Brussels – 7 March 2019 – The AJC Transatlantic Institute condemned the anti-Semitic puppets on display on Sunday at a carnival parade in Aalst, Belgium, and called for political consequences for the city’s mayor, Christoph D’Haese, who defended the carnival’s organizers for showing the offensive floats. AJC also urged the government of Belgium to condemn the anti-Jewish displays.
The incident on 3 March comes at the heels of the EU Agency for Fundamental Rights (FRA)’s December 2018 survey of some 15.000 Jews that highlighted the alarming rise of anti-Semitism in Europe and particularly in Belgium. It showed that 86% of Belgian Jews – second only to French Jews with 95% – are worried about anti-Semitism.
Already in 2013, Aalst’s pre-lent festivities – which UNESCO added in 2010 to its Representative List of the Intangible Cultural Heritage – featured a float resembling a Nazi railway wagon used to transport Jews to death camps. The group that created the design marched near the float dressed as Nazi SS officers and haredi Orthodox Jews.
“It’s shocking beyond belief that within living memory of the Holocaust a carnival parade in Europe would peddle such vile anti-Semitism,” said Daniel Schwammenthal, director of the American Jewish Committee’s (AJC) Brussels-based Transatlantic Institute. “The puppets parading through the streets of Aalst checked all the boxes of Nazi-era anti-Semitism, complete with hook-nosed and scheming Jews, rats, and bags of money at their feet. Apparently making no secret of their own bigotry, the puppets’ creators explained the floats’ meaning by saying ‘everything has become so expensive,’ adding yet another layer of anti-Semitic tropes of Jewish financial power.”
The mayor of Aalst, Christoph D’Haese, a member of the New Flemish Alliance (N-VA) party, defended the puppets, saying “it’s not up to the mayor to forbid” such displays. He added that “the carnival participants had no sinister intentions.” The group that created the floats – including a fireman, a technician, an Education Ministry official, and a police department employee – said that mayor D’Haese “totally has our backs, he told us we’ve done nothing wrong.” Pascal Soleme, who works for the local police department, adamantly justified the puppets his group had created: “I think the people who are offended are living in the past, of the Holocaust, but this was about the present […] It was a celebration of humor.”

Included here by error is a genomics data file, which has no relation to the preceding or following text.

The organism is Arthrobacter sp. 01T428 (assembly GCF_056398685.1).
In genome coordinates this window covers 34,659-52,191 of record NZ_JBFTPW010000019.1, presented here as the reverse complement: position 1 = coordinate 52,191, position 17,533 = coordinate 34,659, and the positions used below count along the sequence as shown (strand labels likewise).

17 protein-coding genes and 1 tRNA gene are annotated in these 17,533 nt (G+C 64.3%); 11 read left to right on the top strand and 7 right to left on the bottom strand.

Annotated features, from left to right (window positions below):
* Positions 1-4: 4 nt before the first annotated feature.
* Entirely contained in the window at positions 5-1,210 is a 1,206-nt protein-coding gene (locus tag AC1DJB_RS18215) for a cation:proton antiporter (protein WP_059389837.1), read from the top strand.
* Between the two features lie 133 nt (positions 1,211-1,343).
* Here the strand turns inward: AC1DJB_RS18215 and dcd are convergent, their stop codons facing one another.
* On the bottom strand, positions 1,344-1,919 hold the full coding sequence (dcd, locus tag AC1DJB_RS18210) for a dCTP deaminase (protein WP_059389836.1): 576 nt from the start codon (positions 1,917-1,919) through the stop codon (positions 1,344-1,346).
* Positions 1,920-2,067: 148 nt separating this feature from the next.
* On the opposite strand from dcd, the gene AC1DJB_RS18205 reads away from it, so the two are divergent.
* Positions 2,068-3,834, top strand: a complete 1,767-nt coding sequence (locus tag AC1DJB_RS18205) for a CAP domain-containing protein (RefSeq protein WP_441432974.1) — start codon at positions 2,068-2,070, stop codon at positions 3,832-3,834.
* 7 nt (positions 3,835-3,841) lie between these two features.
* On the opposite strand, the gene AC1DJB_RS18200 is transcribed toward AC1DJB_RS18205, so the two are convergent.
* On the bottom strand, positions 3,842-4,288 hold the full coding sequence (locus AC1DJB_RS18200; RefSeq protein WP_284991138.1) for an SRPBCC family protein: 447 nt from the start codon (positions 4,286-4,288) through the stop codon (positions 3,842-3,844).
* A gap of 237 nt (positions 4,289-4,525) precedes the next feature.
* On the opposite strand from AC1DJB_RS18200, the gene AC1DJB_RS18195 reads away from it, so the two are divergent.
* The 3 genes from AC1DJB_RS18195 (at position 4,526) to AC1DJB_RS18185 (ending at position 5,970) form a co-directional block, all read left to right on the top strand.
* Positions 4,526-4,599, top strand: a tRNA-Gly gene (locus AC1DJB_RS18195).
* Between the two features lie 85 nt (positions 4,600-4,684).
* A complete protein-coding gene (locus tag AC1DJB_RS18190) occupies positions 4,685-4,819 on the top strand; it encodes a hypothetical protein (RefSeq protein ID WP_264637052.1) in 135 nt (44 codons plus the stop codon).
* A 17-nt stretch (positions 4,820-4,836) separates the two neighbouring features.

“Adding insult to injury, mayor D’Haese’s indifference to the anti-Semitic incident in his city is a slap in the face to Jews in Belgium and the world over. At a time when many Jews are considering leaving Europe over rising anti-Semitism, responsible political leaders must unequivocally condemn it in all its forms. Mayor D’Haese has disgracefully failed this test of leadership – and has given a pass to hatred and bigotry in the heart of Europe,” Schwammenthal said. “We sincerely hope the mayor’s callousness will prompt his party’s leadership to publicly reprimand and discipline him.”
“The European Commission, to its credit, already on Monday condemned the anti-Semitic puppets. We urge the Belgian government to break its silence on this outrageous display of anti-Jewish bigotry,” Schwammenthal said.
“UNESCO itself was also right to condemn the puppets in Aalst. However, the severity of the incident and the absence of remorse raise questions about the carnival’s continued listing in the prestigious UN records. Anti-Semitism is no world heritage, but a vicious scourge that we have to defeat,” Schwammenthal added.